Wednesday, May 24, 2017

What I Read: Senior Year








     So, to say the least, this school year was crazy. And as a consequence of this craziness, I haven't gotten to read as much as I would like to, totaling only 16 books when last year I managed 22, and 23 the previous year. It makes me so sad that I wasn't able to read more books than I had last year, but I did read some really, REALLY great books.
     And in honor of the end of school and the beginning of summer, I did my book photoshoot outside! I'm so lame, but at least there is a different background than my usual white closet door or white comforter.
     I'll start with my five most favorite novels and continue in the order I read them. It was so hard to narrow them down to five, but here they are:

   
       



1. Harry Potter and the Deathly Hallows by J.K. Rowling
    Of course this had to top my list and I know no one is surprised. I had read each Harry Potter novel as I was their age, starting at 13, and this was the finale, although I read this one first when I was 10. It makes me really sad now that I've passed all their ages and no longer have a chance to attend Hogwarts as a student, but I'll always reread them and visit my wizard family lol.
2. An Ember in the Ashes by Sabaa Tahir
     Ok, so I wasn't too excited for this book when I first got it, but OH BOY. This book was so freaking amazing in every possible way and I actually started to dream about it where I was the girl and it got crazy. I've talked about this book in a couple other posts so you can hunt those down if you want, but I highly recommend this book to pretty much everyone. It has action, some fantasy, romance, mystery, and a really well-done protagonist.







3. A Court of Thorns and Roses by Sarah J Maas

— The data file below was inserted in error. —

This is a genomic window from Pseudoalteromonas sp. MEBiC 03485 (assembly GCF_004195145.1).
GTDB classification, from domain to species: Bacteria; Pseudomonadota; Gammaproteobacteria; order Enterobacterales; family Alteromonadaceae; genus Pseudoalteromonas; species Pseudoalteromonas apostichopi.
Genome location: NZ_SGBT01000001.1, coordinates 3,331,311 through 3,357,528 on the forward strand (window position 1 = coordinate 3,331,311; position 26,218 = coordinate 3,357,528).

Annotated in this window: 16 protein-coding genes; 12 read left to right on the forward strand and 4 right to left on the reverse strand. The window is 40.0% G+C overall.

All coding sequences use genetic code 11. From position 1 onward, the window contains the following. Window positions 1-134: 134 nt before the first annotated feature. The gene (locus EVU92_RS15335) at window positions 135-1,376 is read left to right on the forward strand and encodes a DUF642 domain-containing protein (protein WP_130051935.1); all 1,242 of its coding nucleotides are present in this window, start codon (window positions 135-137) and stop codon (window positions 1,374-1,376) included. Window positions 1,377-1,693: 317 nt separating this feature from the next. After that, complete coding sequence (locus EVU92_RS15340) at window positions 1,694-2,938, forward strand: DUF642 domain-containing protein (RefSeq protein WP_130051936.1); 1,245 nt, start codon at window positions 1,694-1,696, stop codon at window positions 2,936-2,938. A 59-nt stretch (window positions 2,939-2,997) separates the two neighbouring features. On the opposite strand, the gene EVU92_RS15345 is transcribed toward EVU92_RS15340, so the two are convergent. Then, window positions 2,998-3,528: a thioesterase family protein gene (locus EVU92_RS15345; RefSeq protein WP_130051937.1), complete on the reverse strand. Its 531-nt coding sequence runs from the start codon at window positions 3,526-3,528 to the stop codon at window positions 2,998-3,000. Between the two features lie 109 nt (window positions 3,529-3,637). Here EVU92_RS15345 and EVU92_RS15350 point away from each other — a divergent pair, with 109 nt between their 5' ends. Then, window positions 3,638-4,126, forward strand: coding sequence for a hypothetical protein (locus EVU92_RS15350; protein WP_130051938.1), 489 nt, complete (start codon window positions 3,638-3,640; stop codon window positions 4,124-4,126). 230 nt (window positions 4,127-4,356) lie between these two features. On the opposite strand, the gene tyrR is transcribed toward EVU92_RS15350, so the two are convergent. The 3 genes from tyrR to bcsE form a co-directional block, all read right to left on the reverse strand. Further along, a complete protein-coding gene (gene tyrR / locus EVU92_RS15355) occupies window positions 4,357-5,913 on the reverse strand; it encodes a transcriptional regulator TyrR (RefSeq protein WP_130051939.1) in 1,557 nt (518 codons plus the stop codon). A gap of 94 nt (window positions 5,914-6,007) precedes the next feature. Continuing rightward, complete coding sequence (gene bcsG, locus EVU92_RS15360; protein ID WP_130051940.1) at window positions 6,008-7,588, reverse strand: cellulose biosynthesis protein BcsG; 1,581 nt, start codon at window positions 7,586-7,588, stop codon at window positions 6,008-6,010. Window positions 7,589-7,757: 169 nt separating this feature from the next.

This book I read right after An Ember in the Ashes, and I really didn't expect it to be better than that one but I was so caught of guard. It started so slow and the premise seemed a little boring in the beginning, but all of a sudden the plot takes a huge shift and there's all kinds of beautiful magic. This was definitely a tie for second, so I only put it as third since I read it later. It really was just an incredible and captivating story.







4. Heir of Fire by Sarah J Maas
     Right now I'm currently reading Queen of Shadows, but I'm still stuck in the beginning of the book. I discussed this novel in a few other posts as well, but it was suc a good refresher in the middle of the series. The new twist on the plot and everything that Maas did in this novel really renewed my love for the series, although the first book will always be my favorite.








5. Red Queen by Victoria Aveyard
     I believe I spoke about this post in a couple of my last posts too, but I just really loved it! I love the unique plot, which is a twist on the divide between two classes, and the thing that sets the two classes apart: blood. I thought that was different from most other books in this genre that follow that same premise. If you're looking for a renewed hunger games-like story, I highly recommend this book!